From: John Stone (
Date: Wed May 20 2020 - 11:45:03 CDT

  Based on your feedback, I have been thinking of doing the following:

Since we don't ship rlwrap itself with VMD (and I'd rather not start),
my thought would be to continue to detect it when it's available, using
it by default, unless the user specifically disables it via environment
variable. In the case that we cannot find 'rlwrap' on the system, we
would use built-in linenoise-based command editing as the default
fallback, enabled when 'rlwrap' isn't found, unless the user has
disabled it via environment variable, or in one of the special
cases I mentioned (console is not a TTY, MPI runs of VMD, etc).

I spent some time looking at a couple of other line editing packages,
they're all fairly similar in terms of the APIs that VMD would need
to call to implement line editing with tab completion, history, etc.
The differences that remain largely seem to boil down to implementation
completeness/feature details. Some implement a more complete
set of editing features (e.g. your examples of word-left word-right
navigation being a prime example), some like linenoise only implement
the basics.

To provide a more featureful built-in command line editor for
those that want it, and/or on platforms that provide it by default
as part of the system libraries (*BSD, MacOS X, etc), I could also
see about adding support for libedit, which is a much more complete
line editing implementation than linenoise (20 times the size),
but is also BSD-licensed. That might eventually provide a superior
alternative to both linenoise and rlwrap with some work and
user testing mileage. Since it would require largely the same
modifications that I'm making for linenoise, I'm inclined to wait
until I finish the missing pieces we've already discussed for linenoise
and look at implementing libedit support later on.

For the time being, based on your feedback, I'm inclined to go ahead
with adding linenoise as a built-in fallback for rlwrap, adding
in implementation of tab completion callbacks, etc. I would leave
rlwrap as the default and only enable the built-in linenoise when
rlwrap isn't found, or has been disabled by the user. And as we
have discussed, I would make it possible to disable both of them
via environment variables, leaving VMD running with classic
console/terminal handling behavior.

BTW, since linenoise is a small piece of code, the specific key bindings
you were looking for a listing of can be found in the switch block that
begins at line 840 and ends at 973:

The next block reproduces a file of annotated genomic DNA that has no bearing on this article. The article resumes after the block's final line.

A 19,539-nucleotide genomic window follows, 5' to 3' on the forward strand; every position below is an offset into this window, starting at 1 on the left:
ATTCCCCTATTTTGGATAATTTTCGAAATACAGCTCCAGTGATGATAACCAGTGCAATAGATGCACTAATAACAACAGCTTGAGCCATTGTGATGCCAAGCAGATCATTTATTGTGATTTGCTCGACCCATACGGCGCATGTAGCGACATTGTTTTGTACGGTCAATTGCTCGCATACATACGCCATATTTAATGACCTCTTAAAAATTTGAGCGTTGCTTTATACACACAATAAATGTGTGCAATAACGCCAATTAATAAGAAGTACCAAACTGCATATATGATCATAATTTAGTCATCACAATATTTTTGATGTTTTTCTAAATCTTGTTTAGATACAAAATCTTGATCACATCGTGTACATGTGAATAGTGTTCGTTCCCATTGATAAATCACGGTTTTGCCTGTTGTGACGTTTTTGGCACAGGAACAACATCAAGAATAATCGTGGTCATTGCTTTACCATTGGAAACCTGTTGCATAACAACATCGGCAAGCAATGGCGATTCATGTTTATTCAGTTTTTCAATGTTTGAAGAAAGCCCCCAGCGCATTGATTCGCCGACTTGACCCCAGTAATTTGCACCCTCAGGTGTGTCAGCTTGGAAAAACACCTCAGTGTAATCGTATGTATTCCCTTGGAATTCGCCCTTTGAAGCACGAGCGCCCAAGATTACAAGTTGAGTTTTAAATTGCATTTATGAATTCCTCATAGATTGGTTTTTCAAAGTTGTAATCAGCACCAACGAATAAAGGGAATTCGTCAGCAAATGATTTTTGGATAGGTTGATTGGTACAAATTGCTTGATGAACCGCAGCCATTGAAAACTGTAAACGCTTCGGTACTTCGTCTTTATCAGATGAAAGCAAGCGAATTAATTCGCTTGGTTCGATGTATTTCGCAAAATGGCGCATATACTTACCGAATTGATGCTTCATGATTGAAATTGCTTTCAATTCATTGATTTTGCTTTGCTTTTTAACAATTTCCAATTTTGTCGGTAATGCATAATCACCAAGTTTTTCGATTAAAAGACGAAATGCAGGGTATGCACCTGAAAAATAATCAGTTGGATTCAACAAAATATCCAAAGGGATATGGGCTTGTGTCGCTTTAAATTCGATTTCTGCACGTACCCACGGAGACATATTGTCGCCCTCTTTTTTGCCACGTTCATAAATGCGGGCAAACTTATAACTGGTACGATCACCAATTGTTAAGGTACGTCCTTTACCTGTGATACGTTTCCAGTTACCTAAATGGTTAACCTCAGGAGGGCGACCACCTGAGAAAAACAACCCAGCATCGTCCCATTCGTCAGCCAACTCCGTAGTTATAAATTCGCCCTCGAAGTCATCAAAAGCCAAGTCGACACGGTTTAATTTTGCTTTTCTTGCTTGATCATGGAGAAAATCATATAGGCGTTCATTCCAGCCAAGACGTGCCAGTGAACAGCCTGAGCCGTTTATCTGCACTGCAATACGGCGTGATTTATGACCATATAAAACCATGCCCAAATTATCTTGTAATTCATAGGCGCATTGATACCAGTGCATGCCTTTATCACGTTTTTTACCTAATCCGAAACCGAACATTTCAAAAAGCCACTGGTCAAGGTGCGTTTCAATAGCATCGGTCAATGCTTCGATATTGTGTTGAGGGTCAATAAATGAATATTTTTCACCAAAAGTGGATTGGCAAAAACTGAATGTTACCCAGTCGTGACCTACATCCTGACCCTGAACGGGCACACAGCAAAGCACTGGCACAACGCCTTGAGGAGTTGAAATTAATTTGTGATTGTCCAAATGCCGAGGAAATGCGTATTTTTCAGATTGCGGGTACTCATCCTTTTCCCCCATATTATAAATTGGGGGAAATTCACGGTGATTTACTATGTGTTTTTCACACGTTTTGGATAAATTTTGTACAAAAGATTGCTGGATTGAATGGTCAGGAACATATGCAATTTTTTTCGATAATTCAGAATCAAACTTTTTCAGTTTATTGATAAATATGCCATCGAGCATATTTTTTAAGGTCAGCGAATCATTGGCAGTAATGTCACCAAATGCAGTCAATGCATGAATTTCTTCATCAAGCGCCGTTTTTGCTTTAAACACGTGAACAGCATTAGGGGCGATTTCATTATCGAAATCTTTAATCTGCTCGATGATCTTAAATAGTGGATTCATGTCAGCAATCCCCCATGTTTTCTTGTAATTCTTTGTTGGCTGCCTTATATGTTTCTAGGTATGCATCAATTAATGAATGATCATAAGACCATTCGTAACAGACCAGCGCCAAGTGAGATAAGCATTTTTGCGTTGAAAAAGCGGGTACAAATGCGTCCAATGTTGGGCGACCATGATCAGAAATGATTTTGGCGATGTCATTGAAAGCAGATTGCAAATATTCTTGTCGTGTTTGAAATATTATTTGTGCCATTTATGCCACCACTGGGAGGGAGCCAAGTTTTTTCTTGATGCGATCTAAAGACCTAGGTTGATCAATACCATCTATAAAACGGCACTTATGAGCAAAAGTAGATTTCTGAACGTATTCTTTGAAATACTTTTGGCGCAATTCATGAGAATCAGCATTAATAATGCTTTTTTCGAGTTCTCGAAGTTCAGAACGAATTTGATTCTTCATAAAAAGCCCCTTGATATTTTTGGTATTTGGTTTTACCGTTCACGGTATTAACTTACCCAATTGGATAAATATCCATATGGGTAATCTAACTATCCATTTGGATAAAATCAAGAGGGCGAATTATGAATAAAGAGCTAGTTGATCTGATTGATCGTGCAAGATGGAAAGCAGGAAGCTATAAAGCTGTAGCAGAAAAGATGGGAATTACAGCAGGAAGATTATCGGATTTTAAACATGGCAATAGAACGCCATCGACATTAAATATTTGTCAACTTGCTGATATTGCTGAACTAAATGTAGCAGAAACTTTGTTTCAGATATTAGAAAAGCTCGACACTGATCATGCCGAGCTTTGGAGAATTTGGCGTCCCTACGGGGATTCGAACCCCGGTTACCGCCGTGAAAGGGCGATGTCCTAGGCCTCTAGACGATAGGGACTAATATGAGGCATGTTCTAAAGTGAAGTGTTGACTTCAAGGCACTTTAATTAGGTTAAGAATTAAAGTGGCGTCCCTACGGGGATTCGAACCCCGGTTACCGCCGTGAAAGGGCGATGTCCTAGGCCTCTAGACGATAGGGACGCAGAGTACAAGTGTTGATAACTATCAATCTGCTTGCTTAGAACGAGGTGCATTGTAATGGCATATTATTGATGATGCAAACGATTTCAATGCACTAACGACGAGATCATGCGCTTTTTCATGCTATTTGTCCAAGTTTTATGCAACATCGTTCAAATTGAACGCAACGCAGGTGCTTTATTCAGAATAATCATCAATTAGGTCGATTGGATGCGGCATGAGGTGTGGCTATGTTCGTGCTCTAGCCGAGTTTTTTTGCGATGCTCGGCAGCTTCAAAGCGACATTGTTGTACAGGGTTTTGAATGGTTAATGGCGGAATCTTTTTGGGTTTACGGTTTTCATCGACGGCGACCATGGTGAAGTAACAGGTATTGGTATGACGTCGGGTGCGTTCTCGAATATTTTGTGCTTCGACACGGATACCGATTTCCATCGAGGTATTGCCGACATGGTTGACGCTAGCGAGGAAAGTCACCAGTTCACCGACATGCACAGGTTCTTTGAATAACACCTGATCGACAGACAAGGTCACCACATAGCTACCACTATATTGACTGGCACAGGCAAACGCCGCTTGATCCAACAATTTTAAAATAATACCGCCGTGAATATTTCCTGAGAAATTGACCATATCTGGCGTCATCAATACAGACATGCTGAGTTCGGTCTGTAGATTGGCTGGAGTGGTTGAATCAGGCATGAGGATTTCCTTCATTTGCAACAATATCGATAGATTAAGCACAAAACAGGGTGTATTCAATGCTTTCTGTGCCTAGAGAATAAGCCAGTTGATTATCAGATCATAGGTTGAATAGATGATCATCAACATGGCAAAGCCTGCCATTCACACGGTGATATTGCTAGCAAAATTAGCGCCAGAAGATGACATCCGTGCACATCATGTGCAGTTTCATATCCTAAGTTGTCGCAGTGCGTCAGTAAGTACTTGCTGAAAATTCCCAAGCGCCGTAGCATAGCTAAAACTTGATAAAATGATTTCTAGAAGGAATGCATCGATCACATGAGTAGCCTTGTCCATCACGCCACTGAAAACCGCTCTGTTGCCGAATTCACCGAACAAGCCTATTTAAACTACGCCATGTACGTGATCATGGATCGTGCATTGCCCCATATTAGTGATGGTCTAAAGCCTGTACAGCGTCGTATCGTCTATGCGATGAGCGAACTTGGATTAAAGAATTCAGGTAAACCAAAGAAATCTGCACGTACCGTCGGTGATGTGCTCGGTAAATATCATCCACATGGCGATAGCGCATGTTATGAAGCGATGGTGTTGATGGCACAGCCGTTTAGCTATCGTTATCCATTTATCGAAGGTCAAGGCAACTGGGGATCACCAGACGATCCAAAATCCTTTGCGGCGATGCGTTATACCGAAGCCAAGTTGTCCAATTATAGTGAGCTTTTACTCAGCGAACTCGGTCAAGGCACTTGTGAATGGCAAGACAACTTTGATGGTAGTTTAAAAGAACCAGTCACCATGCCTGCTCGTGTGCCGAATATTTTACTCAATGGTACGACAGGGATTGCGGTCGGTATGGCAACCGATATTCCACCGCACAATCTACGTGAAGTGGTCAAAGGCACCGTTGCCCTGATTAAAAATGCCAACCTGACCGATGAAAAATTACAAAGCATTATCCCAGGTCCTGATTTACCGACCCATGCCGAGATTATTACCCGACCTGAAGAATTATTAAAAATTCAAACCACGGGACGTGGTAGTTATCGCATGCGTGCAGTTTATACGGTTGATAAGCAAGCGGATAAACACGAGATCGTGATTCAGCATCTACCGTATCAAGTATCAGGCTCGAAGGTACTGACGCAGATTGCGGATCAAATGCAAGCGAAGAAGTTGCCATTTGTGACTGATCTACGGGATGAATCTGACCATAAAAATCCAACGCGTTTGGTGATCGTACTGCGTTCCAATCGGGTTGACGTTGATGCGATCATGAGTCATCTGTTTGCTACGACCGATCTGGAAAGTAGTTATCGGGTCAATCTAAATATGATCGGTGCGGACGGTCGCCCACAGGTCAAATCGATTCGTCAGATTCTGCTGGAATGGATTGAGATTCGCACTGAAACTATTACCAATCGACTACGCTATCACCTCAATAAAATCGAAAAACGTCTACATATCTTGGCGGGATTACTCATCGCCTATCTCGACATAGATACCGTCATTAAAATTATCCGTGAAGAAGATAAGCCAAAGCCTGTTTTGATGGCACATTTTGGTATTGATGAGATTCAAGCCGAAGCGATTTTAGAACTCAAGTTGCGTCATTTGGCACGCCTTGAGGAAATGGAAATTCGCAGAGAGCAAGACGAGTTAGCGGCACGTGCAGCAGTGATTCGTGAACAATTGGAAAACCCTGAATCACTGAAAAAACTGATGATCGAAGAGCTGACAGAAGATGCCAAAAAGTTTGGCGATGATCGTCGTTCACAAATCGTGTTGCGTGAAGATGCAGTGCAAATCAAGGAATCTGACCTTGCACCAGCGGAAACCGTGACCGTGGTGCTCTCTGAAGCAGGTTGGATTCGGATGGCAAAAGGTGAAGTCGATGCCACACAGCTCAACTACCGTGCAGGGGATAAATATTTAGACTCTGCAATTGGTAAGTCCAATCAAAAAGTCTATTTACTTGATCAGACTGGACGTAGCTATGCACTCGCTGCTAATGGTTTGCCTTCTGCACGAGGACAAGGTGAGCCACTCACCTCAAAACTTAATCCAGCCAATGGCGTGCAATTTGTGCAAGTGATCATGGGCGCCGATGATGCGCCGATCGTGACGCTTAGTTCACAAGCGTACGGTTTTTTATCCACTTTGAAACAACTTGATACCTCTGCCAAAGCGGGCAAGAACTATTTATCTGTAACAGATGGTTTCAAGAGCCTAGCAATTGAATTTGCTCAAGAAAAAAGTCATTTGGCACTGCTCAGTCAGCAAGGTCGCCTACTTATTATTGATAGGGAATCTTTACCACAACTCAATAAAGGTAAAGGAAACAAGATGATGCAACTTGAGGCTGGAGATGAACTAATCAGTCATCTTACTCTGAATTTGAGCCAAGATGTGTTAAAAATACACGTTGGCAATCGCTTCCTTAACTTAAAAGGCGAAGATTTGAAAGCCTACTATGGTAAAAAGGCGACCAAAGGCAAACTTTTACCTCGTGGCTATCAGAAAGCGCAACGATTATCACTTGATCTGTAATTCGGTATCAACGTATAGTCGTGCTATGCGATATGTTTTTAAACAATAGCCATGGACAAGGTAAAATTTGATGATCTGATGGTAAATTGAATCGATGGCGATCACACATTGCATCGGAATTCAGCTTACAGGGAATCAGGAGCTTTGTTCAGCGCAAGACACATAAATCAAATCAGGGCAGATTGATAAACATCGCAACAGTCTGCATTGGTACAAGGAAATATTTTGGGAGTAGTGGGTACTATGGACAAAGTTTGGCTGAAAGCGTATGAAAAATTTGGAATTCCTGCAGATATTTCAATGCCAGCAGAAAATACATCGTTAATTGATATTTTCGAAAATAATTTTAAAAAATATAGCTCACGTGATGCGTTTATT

It's pretty minimalistic!
 ctrl-[t b f p n u k a e l w]
 esc-[0-9,A B C D H F]


On Wed, May 20, 2020 at 12:09:16PM -0400, Giacomo Fiorin wrote:
> Hi John, thanks for the clarification. For a proof of concept, yes, I
> think that this implementation serves that initial purpose.
> "info commands" returns standard Tcl commands, VMD-specific commands and
> user-defined procs. Particularly the latter includes significant freedom,
> so it should be sufficient to cover the vast majority of cases. In this
> respect it may also be cleaner than rlwrap, which requires adding commands
> explicitly via external files.
> If you go ahead with it, it would be very helpful to have environment
> variables for both linenoise and rlwrap, with some minimal documentation in
> the User's Guide.
> Giacomo
> On Wed, May 20, 2020 at 11:33 AM John Stone <> wrote:
> > Giacomo,
> > I realized I missed addressing your comment about there not
> > being a persistent history:
> > linenoise supports this, but I did not bother implementing the
> > calls to commit commands to the the linenoise persisent history
> > since Tcl has always had that built-in itself, albeit via "history".
> > If people think that is important, it isn't difficult to add
> > the calls to add to and commit the persistent history to disk.
> >
> > Best,
> > John
> >
> > On Wed, May 20, 2020 at 10:26:21AM -0500, John Stone wrote:
> > > Giacomo,
> > > Thanks for the concrete feedback.
> > > The tab completion feature for linenoise requires that the caller
> > > (VMD) register a callback to be triggered any time the user presses
> > > the completion key (tab, in this case). I haven't implemented
> > > tab completion in the version of the code I sent you.
> > >
> > > To implement tab completion, I would likely use the Tcl command
> > > "info commands" to get a list of all global Tcl commands, which would
> > > include Tcl-intrinsic commands, VMD-internal commands, and VMD plugin
> > > commands added to the global namespace. I could use that to provide
> > > a large fraction of the completion candidates in an automatic way
> > > without hard-coding a bunch of Tcl-specific stuff there.
> > >
> > > As with tab completion, I also didn't yet implement the "hint" callback
> > > described in the linenoise README doc.
> > >
> > > The linenoise code appeals to me because of the BSD license
> > > and minimalist implementation (3% of the size of GNU readline).
> > >
> > > Another more full-featured option would be the BSD libedit
> > > library, which is apparently what Apple uses (along with a shim)
> > > to emulate GNU readline (since they can't ship the real readline
> > > lib due to GPL). I haven't looked at how clean/portable libedit is
> > > outside of BSD OSes, but that might be another option for those
> > > that expect a more featureful line editing implementation.
> > >
> > > The implementation I made for linenoise should serve as a proof of
> > > concept for implementing support for any of the other line editing libs

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